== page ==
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No Steelhead Egg Take for 2021 Spring Plants

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Due to the Covid virus, the Michigan DNR will not be harvesting steelhead eggs this month at the Little Manistee weir.  The weir gates have been opened and all steelhead will be allowed to run upstream.   This means there will be no steelhead plants in spring 2021.  The is a bummer but it is being done to protect DNR worked who are packed in tightly together inside the weir building when taking eggs.

The GLSI is advocating to replace those steelhead with kings based on steelhead equivalents. This will result in no net increase of predators, just replacing the 2021 steelhead with a smaller number of kings equivalent to the cancelled steelhead plant. Since the kings are only in the hatchery for 6 months, they can use the raceways for the 2022 class of steelhead who's eggs will be harvested in spring 2021.  We love steelhead and hope plants can be restored for 2022.   There is some natural reproduction in some rivers so that will it for the next year.

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Thanks for sharing.  Maybe allowing all these fish to naturally spawn will lead to an increase in fish on the Little Manistee.  Wonder why the good numbers of steelhead seem to be missing the last few years on the big lake.

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I hope so. I saw on some FB pages that people were screaming to close the Little Manistee.    There is an upstream limit to fishing there when it opens April 1 and there is a spawning sanctuary upstream of that limit so there will be a lot more fish laying eggs this year there. 

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Lots of skipper steel around the beach last fall.  Maybe they can help fill the void.

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I'm hoping some natural reproduction can keep it going.

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Some browns would fill in the near shore void left by steel.  Up until they cut the plants down here, we'd get plenty of browns mixed in with the steel on every lake flip.

Fished for four hours today.  A half an hour to find the Lakers, a half an hour to limit on those, then two and a half hours trolling back to harbor on the beach not expecting anything and not catching anything.  Only reason I wasted my time trying was I was five miles south of port looking head long into solid two footers with no crew to weigh down the bow, so there was no point in trying to plane out and take a beating.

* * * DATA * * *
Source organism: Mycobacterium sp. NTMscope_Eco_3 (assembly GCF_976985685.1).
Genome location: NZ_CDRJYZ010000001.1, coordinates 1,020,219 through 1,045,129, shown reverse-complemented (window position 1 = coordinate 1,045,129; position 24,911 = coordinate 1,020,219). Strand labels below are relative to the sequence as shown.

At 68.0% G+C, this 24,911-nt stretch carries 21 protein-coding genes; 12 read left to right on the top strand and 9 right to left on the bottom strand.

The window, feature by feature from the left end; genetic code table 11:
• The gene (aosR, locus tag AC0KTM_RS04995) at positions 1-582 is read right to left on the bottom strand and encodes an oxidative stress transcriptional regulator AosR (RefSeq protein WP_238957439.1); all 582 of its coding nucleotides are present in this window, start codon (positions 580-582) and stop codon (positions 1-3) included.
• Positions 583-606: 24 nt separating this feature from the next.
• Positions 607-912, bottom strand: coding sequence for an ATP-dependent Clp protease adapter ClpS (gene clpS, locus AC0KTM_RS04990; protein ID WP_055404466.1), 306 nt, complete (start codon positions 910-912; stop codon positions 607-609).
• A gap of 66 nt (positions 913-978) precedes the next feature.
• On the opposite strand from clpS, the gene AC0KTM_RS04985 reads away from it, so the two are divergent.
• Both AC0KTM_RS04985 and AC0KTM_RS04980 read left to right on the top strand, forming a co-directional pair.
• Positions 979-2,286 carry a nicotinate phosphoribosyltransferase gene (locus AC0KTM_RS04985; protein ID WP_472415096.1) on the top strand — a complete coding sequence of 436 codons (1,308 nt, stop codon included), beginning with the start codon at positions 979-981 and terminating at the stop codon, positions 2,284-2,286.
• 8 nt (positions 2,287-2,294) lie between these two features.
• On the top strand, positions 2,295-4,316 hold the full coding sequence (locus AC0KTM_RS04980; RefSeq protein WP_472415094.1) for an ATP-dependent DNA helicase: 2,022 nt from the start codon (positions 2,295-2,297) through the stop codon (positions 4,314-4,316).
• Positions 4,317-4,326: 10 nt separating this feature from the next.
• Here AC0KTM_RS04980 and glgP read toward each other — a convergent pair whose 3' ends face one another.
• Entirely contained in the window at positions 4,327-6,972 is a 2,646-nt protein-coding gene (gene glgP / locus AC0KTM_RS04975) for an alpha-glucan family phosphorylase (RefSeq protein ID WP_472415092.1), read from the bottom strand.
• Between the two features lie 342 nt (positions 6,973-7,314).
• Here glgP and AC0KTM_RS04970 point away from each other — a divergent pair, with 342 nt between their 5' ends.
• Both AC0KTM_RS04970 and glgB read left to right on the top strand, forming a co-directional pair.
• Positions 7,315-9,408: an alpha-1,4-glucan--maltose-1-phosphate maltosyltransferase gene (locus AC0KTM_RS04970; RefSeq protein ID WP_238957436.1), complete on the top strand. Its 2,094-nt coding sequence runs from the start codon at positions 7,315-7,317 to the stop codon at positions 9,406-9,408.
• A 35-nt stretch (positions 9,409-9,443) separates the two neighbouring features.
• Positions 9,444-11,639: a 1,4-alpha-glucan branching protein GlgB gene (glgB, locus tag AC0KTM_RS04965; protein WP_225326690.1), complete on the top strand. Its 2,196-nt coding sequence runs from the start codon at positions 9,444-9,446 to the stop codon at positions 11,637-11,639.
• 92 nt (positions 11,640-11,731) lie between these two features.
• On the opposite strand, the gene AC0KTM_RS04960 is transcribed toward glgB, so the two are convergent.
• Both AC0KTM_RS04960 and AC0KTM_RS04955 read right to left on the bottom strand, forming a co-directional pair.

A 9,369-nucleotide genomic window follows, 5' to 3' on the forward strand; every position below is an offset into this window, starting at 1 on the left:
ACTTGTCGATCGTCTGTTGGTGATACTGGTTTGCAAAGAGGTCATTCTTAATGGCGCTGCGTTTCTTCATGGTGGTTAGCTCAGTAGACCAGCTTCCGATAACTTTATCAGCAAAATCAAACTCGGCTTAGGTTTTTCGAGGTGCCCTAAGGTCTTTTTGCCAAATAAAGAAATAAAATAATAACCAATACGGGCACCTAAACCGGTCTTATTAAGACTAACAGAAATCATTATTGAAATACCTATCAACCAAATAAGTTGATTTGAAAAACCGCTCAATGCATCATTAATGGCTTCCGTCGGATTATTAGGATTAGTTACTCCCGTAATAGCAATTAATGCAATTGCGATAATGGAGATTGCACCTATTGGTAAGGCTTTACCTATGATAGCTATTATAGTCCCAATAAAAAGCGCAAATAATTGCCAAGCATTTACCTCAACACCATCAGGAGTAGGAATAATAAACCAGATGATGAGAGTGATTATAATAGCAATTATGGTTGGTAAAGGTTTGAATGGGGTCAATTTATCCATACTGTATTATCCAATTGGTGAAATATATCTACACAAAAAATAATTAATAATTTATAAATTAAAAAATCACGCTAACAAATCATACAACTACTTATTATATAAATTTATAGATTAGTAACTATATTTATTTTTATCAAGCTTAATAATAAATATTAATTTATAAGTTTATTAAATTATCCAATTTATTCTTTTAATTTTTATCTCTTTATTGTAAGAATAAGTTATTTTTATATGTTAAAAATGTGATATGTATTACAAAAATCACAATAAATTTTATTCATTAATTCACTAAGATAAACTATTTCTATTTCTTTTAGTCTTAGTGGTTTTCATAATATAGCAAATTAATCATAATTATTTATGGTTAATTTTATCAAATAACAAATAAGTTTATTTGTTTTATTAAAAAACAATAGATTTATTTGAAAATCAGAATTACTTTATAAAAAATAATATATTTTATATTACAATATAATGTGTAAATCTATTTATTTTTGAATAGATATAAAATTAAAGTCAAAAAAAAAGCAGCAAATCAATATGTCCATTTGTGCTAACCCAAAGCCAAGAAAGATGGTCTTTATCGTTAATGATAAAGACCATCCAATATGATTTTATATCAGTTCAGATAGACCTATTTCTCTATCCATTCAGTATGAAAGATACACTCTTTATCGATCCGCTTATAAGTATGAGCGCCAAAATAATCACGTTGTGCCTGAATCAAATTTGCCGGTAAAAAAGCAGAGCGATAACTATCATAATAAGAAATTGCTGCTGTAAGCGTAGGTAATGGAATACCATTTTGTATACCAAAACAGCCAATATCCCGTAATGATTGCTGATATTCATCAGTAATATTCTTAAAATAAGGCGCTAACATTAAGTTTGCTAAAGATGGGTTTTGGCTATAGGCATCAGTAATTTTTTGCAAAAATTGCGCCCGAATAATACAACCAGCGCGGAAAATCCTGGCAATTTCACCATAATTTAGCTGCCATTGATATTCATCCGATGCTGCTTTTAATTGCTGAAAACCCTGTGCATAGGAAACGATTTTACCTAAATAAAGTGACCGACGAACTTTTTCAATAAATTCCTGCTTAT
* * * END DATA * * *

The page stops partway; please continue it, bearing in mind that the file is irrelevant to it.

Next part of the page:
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I'd love to see our Brown Trout fishery improve. I don't think we can raise them in the steelhead hatchery space in 6 months since they can't get add'l Brown eggs till this fall. They typically spend 1 to 1-1/2 years in the hatchery till planting size. I've always wondered if we concentrated some huge plants in a few ports if we could develop a Brown fishery like Milwaukee harbor?

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They've been trying this up north by planting all the browns in a few ports at the expense of all others.

It's been a spectacular failure.

Contact I have in Frankfort which got four browns last year.  I got three in one trip 91.7 miles from the nearest planting site to me which is not in Michigan.

 

Was not sure how long browns needed to be held or for that matter where the brood stock originates.  

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I agree with you the experiment to move Brown Trout up north has not worked well. I think it was worth a try.  The prior stocking strategy was not working to  provide significant plant to creel returns.  The move up north has not worked out well either but in that case, they still did not concentrate plants into a couple ports.   Just about every port from Pentwater north all the way to Menominee got browns.   I'm not sure returning to the prior stocking strategy of spreading out plants across all the Michigan ports will do any better that in the past.   Browns are about the most expensive fish to raise to stock due to the long time in the hatchery.   Not sure what we should do going forward but I'm wondering if we did 2-3 huge plants like St Joe, Muskegon and Manistee(pick any 2-3)  and put all browns into those ports, could we develop a fishery like Milwaukee Harbor? Maybe switch the 2-3 ports every year over a 3 year cycle and evaluate what works best?

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